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machine brains

Michael Edelman mje at mich.com
Tue Feb 16 13:59:11 EST 1999



Ray Scanlon wrote:

> What do we wish to simulate and at what level? Are we talking, for instance,
> of the brain of rat? This is a mammalian brain, it has all the parts of a
> man's brain, just not so many neurons? What is the unit of our simulation?
> The neuron?
>
> The neuron is a large assortment of neurons, I have no idea how many. I
> would be happy if someone would give me a guess or a citation as to how many
> in an average neuron. Some would say that until we know the story of every
> molecule we cannot simulate a neuron. This is hogwash.

We can simulate a neuron, but we need to know more about how neurons
interconnect. At one time we thought all neronal connections were
axon-to-dendrite. Then we found axon-axonal, electrical, even dendrite-dendrite
connections. Without an understanding of all those mechanisms we can't
completely model a single neuron.

Moving up to small networks, it's only recently that the role of nitrous oxide
has been revelealed as a diffuse, local neurotransmitter; unless you model that
as well, you don't have a full model of the physical level of the brain. And
there's no doubt more to be discovered.

> What we simulate is what interests us. We are interested in the neuron as an
> electromechanical device that influences other neurons. The myriad of
> molecular activities that have to do with the maintenance of a living cell
> are not involved.

Ah, but they are. Axonal transport regulates the rate at which an axon can
produce vesicles of transmitter. Availability of calcium can regulate firing
activity. All these can be influenced by metabolism, mitochondrial activity and
so on. The cell wall is pivotal in transmission of an AP to an axon. We need at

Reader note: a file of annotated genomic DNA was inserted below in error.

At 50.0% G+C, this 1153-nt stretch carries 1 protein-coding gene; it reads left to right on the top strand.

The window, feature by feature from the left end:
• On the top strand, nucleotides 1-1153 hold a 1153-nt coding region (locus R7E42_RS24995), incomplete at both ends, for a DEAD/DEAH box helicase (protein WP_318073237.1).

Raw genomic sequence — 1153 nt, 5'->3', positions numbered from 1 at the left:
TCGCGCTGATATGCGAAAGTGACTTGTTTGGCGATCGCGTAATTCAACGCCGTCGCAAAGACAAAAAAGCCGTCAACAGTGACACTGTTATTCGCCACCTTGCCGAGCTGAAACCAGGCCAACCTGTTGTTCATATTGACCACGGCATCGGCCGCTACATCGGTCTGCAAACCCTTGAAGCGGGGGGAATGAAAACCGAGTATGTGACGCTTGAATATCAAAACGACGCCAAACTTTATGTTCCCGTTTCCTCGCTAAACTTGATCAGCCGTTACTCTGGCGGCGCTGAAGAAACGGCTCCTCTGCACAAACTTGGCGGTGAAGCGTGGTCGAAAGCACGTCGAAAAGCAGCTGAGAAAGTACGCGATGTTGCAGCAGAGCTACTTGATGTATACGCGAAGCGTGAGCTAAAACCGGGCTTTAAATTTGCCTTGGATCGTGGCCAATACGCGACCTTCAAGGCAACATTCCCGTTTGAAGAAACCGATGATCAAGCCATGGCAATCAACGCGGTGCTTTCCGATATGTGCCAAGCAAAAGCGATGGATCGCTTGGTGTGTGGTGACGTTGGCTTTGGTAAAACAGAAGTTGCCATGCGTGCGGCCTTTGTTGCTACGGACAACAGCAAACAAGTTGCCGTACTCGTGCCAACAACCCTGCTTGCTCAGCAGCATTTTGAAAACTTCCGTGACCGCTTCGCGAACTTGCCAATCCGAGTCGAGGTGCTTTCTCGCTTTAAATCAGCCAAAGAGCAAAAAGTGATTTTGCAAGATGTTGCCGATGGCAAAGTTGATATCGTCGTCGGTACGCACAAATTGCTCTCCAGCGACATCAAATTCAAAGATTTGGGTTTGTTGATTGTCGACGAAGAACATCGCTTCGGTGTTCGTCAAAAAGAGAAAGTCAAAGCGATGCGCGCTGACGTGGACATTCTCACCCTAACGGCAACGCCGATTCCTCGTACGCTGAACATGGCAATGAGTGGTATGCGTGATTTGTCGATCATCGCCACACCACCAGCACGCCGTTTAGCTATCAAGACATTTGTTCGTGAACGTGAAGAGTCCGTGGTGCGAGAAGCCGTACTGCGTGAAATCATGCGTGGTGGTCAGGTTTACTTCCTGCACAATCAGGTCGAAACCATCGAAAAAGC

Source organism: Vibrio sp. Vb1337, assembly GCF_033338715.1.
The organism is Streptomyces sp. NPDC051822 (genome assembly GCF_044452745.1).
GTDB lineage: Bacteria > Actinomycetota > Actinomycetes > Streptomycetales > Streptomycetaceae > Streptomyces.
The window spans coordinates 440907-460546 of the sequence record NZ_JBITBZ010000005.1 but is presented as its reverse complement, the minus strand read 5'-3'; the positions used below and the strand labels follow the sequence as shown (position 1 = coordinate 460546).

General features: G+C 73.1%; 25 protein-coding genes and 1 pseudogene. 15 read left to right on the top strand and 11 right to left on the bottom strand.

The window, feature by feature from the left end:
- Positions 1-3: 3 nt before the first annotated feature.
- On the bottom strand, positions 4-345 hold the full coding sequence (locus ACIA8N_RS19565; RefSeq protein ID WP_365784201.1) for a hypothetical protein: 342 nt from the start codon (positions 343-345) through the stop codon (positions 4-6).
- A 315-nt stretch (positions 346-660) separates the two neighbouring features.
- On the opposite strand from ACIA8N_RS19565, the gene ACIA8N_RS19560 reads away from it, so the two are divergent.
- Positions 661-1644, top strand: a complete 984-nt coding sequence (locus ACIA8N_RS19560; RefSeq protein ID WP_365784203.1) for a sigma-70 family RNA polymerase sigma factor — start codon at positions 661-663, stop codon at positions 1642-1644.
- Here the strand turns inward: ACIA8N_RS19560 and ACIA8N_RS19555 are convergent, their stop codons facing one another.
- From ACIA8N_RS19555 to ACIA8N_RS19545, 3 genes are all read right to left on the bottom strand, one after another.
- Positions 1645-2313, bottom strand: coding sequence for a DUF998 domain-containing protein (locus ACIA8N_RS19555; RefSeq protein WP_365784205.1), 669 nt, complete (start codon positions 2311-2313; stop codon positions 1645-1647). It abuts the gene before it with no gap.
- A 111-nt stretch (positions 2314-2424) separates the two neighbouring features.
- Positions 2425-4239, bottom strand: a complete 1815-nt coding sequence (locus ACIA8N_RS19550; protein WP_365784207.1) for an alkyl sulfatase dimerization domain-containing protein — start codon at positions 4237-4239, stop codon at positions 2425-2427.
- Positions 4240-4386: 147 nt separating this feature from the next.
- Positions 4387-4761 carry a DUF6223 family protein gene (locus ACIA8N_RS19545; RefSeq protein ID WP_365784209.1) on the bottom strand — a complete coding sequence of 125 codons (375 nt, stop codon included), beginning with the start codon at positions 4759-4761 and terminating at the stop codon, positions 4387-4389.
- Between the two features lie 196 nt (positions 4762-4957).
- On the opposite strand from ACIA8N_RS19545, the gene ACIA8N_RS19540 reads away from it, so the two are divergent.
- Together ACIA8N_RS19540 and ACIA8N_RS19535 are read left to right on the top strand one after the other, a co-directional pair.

least a functional understanding of the relationships.

There's a danger here in defining the question down to the point where it's
simple, but uninteresting. Supposing you assemble 200 million of your synthetic
neurons into a mass and start generating S-R pairs. Do you have a mind, or just
an interesting programable array?

> The endless molecular activity of a synapse can be lumped
> together with a few parameters. The synapse is strengthened or it is
> weakened. The synapse disappears. there is axonal growth and new synapses
> appear. All these are subject to a time dependence (from birth to death of
> the organism). A synaptic event involves a local change in the potential
> difference between the interior and the exterior.
>
> This is not very much as simulation goes.

It's an incomplete picture. There's a lot more going on than simple
axonal/dedritic transmission.

> There is no problem as long as we keep the soul (mind) out of it.

Hmm. I think I'd argue this point. What are we trying, in the end, to explain?
Mind. If our brain model doesn't actually make a stab at explaining mind, what
good is it? It's just another hypothetical model of nothing in particular, like
so many other AI models.

> The brain
> is simple and its activities are simple. We are overwhelmed by the number of
> neurons, by the number of nuclei, by the number of tracts, but if we lump
> the trees together we shall see the forest.

Of course, I think the forest is Mind.

--
Michael Edelman     http://www.mich.com/~mje
Telescope guide:    http://www.mich.com/~mje/scope.html
Folding Kayaks:     http://www.mich.com/~mje/kayak.html





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